Such new understandings should push Catholics further along the continuum of inclusiveness. What a powerful statement it would make to the world if Scout troops sponsored by Catholic parishes let it be known that they will not exclude on the basis of sexual orientation. Immediate disavowal of such discriminatory policies would send a message to boys, young men and adults leaders every bit as character-building as anything else in the Boy Scout program.

Two other Supreme Court rulings, one refusing to uphold Nebraska’s ban on the procedure known as “partial-birth abortion” and another allowing use of public funds to provide computers to religious schools, also carry noteworthy messages.

The ruling against the Nebraska law -- and, in effect, against similar laws in 30 other states -- points up anew how anguished the culture is over the painfully divisive issue of abortion. The court ruled against the law because the state barred specific types of medical procedures without allowing for exceptions to preserve a woman’s health. Nebraska allowed an exception only to preserve a woman’s life.

However abhorrent partial-birth abortion is to caring people, an exception to also preserve a woman’s health, the one the court found missing, seems reasonable in a pluralistic society. But reasonable is not a word that works well in the highly charged context of the public debate over abortion, where arguments are formulated at the most extreme ends of the spectrum.

James J. Walter, professor of theological studies at Loyola Marymount University in Los Angeles, was commenting on the implications of the genome project when he said of the court decision, “We can’t agree in this society what a person is.”

The lack of consensus on that fundamental point, of course, is the sand upon which legal opinions have been based since the 1973 Roe v. Wade decision. It is the fundamental reason why law has been unable to adequately deal with the matter of abortion. And it is why we are left to try to puzzle out in courts what should remain private medical decisions over extreme cases, agonized over by parents and physicians.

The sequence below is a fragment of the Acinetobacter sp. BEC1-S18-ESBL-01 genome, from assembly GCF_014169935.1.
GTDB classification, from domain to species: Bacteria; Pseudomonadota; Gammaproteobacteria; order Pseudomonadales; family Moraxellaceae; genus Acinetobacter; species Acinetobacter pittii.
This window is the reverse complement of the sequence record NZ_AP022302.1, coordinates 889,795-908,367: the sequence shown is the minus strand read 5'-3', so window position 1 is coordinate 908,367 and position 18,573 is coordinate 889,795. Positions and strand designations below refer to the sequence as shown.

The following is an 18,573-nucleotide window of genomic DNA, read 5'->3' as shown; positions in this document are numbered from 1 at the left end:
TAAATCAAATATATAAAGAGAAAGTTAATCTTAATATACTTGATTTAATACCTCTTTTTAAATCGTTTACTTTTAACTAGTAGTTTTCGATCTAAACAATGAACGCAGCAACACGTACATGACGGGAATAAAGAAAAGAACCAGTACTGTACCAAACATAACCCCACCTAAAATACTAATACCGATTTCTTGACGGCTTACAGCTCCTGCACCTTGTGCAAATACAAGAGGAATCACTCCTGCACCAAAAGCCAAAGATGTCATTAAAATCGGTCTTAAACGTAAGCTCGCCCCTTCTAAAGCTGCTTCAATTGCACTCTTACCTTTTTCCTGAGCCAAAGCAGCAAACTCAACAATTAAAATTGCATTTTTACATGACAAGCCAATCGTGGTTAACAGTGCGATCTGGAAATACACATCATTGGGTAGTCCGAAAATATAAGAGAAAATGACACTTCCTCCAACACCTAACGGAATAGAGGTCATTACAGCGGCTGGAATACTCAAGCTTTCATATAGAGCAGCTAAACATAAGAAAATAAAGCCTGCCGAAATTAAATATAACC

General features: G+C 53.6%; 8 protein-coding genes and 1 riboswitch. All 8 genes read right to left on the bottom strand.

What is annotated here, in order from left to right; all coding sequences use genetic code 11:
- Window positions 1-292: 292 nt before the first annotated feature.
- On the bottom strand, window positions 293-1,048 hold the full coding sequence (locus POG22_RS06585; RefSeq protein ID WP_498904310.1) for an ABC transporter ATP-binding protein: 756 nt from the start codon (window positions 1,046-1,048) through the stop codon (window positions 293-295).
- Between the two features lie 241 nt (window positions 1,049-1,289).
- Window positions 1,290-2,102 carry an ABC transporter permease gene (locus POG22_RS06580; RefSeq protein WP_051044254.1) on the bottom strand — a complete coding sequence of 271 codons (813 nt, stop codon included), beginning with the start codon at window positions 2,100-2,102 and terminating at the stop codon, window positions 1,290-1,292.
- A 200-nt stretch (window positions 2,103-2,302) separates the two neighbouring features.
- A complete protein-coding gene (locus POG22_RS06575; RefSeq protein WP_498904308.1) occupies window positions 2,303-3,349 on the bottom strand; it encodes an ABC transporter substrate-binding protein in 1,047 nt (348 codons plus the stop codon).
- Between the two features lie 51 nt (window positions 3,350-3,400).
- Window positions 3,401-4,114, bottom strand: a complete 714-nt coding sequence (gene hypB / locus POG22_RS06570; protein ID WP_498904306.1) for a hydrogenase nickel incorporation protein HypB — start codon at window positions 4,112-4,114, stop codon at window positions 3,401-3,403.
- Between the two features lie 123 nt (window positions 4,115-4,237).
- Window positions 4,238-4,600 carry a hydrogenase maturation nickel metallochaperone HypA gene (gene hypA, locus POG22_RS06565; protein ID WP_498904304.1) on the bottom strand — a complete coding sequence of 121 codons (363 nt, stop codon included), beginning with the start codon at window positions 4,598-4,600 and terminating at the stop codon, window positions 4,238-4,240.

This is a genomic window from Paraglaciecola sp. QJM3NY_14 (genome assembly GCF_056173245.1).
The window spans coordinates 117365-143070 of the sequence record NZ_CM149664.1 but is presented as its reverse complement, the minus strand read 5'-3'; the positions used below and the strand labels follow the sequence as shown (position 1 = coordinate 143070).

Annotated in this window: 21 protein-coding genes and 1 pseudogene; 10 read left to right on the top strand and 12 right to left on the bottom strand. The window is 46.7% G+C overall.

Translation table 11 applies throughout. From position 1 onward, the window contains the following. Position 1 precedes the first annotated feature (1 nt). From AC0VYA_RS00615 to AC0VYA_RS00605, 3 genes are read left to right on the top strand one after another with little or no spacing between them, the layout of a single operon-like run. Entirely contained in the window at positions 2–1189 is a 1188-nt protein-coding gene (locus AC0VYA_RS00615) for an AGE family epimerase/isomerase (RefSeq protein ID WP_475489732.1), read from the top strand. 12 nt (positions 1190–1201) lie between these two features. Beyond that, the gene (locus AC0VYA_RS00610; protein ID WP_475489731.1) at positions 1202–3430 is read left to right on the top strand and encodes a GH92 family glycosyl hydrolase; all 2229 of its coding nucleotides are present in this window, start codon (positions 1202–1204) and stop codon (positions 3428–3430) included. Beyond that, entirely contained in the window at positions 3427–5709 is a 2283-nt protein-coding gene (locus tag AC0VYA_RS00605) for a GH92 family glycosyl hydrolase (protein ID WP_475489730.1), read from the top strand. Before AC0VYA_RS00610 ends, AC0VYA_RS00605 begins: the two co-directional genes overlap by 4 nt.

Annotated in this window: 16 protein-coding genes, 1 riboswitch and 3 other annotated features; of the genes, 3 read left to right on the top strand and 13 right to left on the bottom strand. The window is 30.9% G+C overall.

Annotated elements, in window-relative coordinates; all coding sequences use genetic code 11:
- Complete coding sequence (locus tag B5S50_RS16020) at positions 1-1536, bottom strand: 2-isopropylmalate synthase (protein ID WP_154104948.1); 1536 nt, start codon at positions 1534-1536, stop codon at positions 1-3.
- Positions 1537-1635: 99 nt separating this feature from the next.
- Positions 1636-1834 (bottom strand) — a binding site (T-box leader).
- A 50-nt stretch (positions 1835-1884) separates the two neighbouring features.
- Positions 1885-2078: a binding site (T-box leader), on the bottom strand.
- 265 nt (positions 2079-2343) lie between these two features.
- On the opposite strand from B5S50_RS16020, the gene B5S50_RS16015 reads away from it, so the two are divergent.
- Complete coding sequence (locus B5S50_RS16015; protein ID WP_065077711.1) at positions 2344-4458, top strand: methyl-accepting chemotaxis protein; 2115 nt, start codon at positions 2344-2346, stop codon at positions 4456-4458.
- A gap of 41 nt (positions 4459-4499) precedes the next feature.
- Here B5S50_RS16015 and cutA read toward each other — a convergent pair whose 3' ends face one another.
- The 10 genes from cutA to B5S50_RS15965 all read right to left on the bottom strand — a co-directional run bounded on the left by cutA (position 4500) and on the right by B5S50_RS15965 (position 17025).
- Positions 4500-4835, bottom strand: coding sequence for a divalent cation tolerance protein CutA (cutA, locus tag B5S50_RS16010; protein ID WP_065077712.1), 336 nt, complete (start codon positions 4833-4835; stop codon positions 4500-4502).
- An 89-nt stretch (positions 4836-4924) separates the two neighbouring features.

Perhaps the more compelling day-to-day question that abortion foes need to ask themselves is whether costly and tedious effort aimed at more restrictive laws is really the most effective means of combating abortion.

The third ruling is one that many Catholics will celebrate. It allows provision of publicly funded instructional equipment, including computers, to private and religious schools. As Sandra Day O’Connor expressed it in writing her opinion, public funds are allowed for textbooks, and computers are becoming the textbooks of our time. True, computers could be used to promote religion. But a majority of the justices apparently trust teachers and administrators in religious schools to use the computers for legal purposes: for instruction that is unrelated to religion.

Advocates of educational vouchers, which allow parents to use public funds to send their children to public, private or religious schools, did not pause long to celebrate before concluding that the court’s decision is indicative of voucher support.

Perhaps it is. It is too soon to tell. Meanwhile, Catholics are overlooking their debt to a society that not only offers limited support to Catholic schools but is prepared to educate their children even if Catholic schools disappear.

In the pursuit of vouchers, do Catholics owe anything to public education, which so vitally affects our national life?

In parishes, in homes and in the highest levels of church life, that debate hasn’t even begun.

National Catholic Reporter, July 14, 2000